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22
Sep

How To Import Excel Data into Access?

Using Microsoft Access, you can match fields between or among Excel databases to create a relational database. In addition to aggregating or analyzing large amounts of data, Access files can contain multiple Excel spreadsheets. To use the Excel spreadsheet in Access, you must first import it. Several steps are required to accomplish this.

In this article, you will know about how to import Excel data to access by converting your Excel data to relational tables and moving it to Access.

Note:  It is necessary to remove all formatting in the Excel file before importing it. A few examples include centered text, bold text, underlining, etc. Make sure the column headings do not have any spaces. Access can recognize the columns and import them without errors when the spaces are removed.

Moving data from Excel to Access can be broken down into three steps.

  • Step 1: Import data from Excel to Access
  • Step 2: Use the Wizard for Table Analyzer to normalize the data
  • Step 3: Integrate Excel data with Access

How to import Excel data to access?

Preparing and cleaning your data before importing can make the process go much more smoothly. It is much easier to settle into your new home if you clean out and organize your possessions before moving.

Import your data after cleaning it

It's a good idea to do the following in Excel before you import data into Access:

  1. Multiply the values in one cell if they are not atomic (i.e. multiple values in one cell).
  2. It is possible to remove multiple embedded spaces, leading, and trailings by using the TRIM command.
  3. Please remove all non-printing characters.
  4. Errors in spelling and punctuation should be corrected.
  5. Duplicate fields or rows should be removed.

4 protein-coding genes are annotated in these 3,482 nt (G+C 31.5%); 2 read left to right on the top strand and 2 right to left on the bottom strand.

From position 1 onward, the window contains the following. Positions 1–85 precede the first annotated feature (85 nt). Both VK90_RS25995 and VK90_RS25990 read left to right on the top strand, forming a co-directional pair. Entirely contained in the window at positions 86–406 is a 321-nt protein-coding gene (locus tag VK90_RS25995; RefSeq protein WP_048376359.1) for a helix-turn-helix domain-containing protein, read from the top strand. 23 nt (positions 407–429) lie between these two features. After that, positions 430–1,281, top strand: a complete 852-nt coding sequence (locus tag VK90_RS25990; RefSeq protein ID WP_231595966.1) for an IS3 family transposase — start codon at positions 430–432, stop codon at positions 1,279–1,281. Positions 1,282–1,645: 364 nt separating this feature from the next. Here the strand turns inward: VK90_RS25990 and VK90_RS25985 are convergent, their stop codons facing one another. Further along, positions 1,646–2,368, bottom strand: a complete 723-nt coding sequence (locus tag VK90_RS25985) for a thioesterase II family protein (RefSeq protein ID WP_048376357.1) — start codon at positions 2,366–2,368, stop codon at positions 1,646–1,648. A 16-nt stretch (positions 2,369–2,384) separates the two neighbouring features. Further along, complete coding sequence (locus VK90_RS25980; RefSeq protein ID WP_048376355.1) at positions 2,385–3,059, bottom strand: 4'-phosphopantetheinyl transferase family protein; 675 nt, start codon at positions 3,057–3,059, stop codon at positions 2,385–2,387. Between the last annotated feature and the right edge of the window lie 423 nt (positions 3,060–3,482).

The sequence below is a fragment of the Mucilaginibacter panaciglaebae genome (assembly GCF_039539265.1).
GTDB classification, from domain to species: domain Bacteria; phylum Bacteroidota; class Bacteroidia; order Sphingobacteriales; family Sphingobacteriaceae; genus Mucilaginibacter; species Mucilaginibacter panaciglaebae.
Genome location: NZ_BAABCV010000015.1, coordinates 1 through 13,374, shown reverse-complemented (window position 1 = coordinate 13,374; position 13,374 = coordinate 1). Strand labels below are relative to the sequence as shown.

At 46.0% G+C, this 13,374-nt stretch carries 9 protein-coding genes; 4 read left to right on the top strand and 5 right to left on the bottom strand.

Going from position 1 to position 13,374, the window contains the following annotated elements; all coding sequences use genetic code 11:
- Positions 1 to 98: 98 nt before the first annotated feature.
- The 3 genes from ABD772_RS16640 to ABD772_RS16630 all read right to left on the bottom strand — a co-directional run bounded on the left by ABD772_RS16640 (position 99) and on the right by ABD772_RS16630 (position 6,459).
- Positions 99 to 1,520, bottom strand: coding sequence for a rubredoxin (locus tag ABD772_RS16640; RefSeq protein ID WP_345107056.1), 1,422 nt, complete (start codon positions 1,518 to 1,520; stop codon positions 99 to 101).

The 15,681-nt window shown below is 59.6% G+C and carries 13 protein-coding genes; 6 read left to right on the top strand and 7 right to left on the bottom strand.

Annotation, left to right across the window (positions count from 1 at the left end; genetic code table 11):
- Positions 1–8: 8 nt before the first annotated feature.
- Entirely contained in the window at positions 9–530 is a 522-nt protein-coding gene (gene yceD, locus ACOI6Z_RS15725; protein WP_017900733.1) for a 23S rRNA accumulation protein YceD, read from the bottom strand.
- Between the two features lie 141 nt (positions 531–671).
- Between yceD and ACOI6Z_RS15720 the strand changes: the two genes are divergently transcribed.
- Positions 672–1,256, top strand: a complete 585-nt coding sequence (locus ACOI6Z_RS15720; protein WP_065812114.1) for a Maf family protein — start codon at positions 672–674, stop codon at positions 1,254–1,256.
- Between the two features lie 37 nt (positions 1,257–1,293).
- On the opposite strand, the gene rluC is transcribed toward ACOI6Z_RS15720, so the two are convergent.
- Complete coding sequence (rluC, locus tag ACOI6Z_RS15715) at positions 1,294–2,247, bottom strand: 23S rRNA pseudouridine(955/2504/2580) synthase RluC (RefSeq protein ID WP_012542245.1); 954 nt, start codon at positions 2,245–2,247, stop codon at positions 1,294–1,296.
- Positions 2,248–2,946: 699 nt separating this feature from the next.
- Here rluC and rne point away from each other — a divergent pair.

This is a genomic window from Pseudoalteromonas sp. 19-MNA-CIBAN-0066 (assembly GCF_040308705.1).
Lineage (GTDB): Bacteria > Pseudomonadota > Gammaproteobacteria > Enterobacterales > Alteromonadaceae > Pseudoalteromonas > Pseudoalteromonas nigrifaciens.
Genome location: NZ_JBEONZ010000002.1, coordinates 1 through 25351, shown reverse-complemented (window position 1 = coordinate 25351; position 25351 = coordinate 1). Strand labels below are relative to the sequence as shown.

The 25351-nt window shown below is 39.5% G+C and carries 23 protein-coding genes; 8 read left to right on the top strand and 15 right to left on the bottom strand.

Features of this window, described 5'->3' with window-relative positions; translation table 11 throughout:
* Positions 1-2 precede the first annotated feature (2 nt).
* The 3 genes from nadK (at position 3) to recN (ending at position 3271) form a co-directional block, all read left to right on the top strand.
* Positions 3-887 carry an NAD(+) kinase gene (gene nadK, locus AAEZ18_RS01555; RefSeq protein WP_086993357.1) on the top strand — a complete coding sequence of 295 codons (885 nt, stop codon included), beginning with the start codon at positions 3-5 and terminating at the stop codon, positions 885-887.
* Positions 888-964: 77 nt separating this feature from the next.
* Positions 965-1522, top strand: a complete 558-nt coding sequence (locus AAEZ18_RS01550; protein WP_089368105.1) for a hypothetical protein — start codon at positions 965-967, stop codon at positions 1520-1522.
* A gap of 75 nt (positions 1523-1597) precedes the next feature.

6. Numbers formatted as text or dates formatted as numbers should not be included in columns of data.

Import the correct data type

In general, choosing the best data type involves choosing the smallest one that matches the kind of data you have and allows for all its possible values.

Normalizing Data Using the Wizard

It may seem daunting to go through the process of normalizing your data at first. With the Table Analyzer Wizard in Access, normalizing tables is much easier.

Select columns and automatically create relationships in a new table. Make an existing column a primary key, rename a table, and undo your last action using button commands

Here are some things you can do with this wizard:

  1. Convert a table into smaller tables and automatically create a primary and foreign key relationship between the tables.
  2. Create a new ID field that uses the AutoNumber data type or add a primary key to an existing field with unique values.
  3. Ensure referential integrity with cascading updates by automatically creating relationships. You can add cascading deletes later to prevent accidentally deleting data, but they are not automatically added.
  4. Identify duplicate or redundant data in new tables (such as customers with two different phone numbers) and update them as needed.
  5. Append "_OLD" to the name of the original table after backing it up. Once the original table is recreated, a query requires its original name so that all existing forms and reports can use the new structure.

Integrating Excel data with Access

In Excel, it's a simple matter to connect to the Access data. This is after you've normalized the data in Access and created a query or table to reconstruct the original data. Access now recognizes your data as an external data source, allowing the workbook to connect to it through a data connection. 

A data connection identifies, logs on to, and accesses the external data source. In addition to storing connection information in a workbook, connection files such as Office Data Connection (ODC) files (.odc extension) and Data Source Name files (.dsn extension) may also store this information. 

The Excel workbook can also be automatically updated whenever the data in Access is updated once you have connected to external data.

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